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according allies allowed already amount ancient appears banks become called capital carried cause character Christian circumstances classes considerable considered continued course direct doubt effect England English equally established Europe evidence existing fact fall feelings force former France give given Greeks hand honour hundred important increase interest islands Italy king labour land language least less letter limits living Louis XVIII manner matter means measure mind native nature necessary never object observed once opinion parties passed perhaps period persons possess present principles probably produce question reason received religion remained remarkable rendered respect says seems side success supply supposed taken things thought tion treaty true views whole
Page 494 - He that is down needs fear no fall, He that is low, no pride; He that is humble ever shall Have God to be his guide.
Page 342 - I returned, and saw under the sun, that the race is not to the swift, nor the battle to the strong, neither yet bread to the wise, nor yet riches to men of understanding, nor yet favour to men of skill; but time and chance happeneth to them all.
Page 362 - Then let him pass, a blessing on his head ! And, long as he can wander, let him breathe The freshness of the valleys ; let his blood Struggle with frosty air and winter snows ; And let the chartered wind that sweeps the heath Beat his grey locks against his withered face.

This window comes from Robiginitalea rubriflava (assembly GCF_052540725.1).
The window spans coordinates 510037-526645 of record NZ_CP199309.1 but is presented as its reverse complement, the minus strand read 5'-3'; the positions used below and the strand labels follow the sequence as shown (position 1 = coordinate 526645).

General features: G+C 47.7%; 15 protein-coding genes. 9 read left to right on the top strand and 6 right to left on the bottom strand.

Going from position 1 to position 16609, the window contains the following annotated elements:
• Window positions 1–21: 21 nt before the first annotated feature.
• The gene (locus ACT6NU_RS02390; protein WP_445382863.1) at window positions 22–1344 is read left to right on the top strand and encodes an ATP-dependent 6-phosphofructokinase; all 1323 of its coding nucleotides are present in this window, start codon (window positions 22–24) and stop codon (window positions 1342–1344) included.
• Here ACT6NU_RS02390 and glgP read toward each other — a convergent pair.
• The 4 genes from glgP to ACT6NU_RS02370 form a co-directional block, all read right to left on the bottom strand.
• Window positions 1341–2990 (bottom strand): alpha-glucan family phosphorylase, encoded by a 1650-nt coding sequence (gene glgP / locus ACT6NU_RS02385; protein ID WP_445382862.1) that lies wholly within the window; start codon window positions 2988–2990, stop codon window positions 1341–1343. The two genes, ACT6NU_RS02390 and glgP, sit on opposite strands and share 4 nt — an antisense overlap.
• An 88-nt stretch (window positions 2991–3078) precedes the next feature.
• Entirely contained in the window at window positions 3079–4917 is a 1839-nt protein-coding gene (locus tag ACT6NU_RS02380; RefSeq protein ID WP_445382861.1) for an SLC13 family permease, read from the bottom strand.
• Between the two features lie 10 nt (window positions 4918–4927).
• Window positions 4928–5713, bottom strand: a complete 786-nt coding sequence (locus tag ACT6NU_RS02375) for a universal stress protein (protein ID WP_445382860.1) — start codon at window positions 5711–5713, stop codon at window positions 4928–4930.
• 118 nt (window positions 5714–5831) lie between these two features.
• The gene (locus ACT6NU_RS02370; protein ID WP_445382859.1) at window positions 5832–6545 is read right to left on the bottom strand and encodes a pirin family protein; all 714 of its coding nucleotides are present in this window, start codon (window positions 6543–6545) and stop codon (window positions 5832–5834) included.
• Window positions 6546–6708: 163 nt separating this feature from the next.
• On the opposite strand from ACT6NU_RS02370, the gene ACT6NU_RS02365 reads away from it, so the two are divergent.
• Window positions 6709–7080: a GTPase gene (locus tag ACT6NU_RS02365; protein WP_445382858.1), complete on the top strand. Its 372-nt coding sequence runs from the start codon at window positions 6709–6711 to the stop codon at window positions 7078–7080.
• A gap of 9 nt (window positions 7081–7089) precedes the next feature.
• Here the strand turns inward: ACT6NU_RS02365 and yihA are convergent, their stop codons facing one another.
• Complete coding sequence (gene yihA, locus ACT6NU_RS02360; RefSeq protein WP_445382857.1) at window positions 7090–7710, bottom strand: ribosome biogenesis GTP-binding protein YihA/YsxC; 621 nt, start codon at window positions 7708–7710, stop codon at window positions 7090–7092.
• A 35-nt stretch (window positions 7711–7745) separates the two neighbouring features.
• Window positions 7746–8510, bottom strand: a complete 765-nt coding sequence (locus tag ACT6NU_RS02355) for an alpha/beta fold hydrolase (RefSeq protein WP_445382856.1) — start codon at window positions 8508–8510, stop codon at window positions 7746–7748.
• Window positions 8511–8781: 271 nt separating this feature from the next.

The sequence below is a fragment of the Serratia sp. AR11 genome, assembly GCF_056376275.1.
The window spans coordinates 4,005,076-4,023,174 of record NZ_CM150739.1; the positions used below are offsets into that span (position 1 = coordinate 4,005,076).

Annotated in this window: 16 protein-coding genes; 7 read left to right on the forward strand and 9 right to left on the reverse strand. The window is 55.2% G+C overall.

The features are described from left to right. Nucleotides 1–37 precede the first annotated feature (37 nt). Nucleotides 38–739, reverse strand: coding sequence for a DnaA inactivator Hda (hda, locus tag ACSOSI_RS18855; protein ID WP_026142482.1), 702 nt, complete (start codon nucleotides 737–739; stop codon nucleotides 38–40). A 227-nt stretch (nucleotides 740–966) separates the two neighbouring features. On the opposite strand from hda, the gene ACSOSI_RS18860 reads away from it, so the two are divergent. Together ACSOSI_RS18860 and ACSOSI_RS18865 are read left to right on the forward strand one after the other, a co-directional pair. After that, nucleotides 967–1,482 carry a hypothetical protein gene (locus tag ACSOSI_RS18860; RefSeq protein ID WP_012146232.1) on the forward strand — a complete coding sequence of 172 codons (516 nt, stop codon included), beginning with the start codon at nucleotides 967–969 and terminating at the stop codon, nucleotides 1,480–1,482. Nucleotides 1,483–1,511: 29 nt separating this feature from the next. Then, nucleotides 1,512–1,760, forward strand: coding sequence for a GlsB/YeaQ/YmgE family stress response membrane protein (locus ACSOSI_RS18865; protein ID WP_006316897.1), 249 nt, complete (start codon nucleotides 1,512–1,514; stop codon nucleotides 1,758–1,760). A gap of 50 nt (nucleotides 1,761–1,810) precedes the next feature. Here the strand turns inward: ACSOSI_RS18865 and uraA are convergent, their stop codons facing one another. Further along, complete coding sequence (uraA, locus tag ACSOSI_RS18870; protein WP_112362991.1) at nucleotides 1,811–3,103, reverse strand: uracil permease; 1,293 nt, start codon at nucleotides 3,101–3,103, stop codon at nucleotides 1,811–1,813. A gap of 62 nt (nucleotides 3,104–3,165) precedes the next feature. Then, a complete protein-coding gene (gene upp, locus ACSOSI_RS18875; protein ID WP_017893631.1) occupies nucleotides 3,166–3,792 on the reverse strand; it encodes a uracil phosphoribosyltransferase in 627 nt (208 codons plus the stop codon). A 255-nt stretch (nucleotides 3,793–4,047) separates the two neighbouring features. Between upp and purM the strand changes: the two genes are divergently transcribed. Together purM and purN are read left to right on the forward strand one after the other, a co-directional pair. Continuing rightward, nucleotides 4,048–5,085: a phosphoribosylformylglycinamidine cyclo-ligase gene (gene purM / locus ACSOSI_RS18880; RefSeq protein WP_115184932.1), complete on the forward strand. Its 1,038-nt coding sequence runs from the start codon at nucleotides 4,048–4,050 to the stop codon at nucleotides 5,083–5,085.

Page 346 - Committee of the House of Commons, appointed to inquire into the Bankrupt Laws ; and i This and the two preceding motions were lost by large majorities.
Page 192 - Origen* has with singular sagacity observed, that he who believes the Scripture to have proceeded from him who is the Author of Nature, may well expect to find the same sort of difficulties in it, as are found in the constitution of Nature.
Page 493 - A man i' the clouds, and hear him speak to thee ? Wouldst thou be in a dream, and yet not sleep ? Or wouldst thou in a moment laugh and weep ? Wouldest thou lose thyself and catch no harm, And find thyself again without a charm ? Wouldst read thyself, and read thou know'st not what, And yet know whether thou art blest or not, By reading the same lines ? O then come hither, And lay my book, thy head, and heart together.
Page 493 - Wouldst thou be pleasant, yet be far from folly ? Wouldst thou read riddles and their explanation ? Or else be drowned in thy contemplation ? Dost thou love picking meat ? Or wouldst thou see A man i...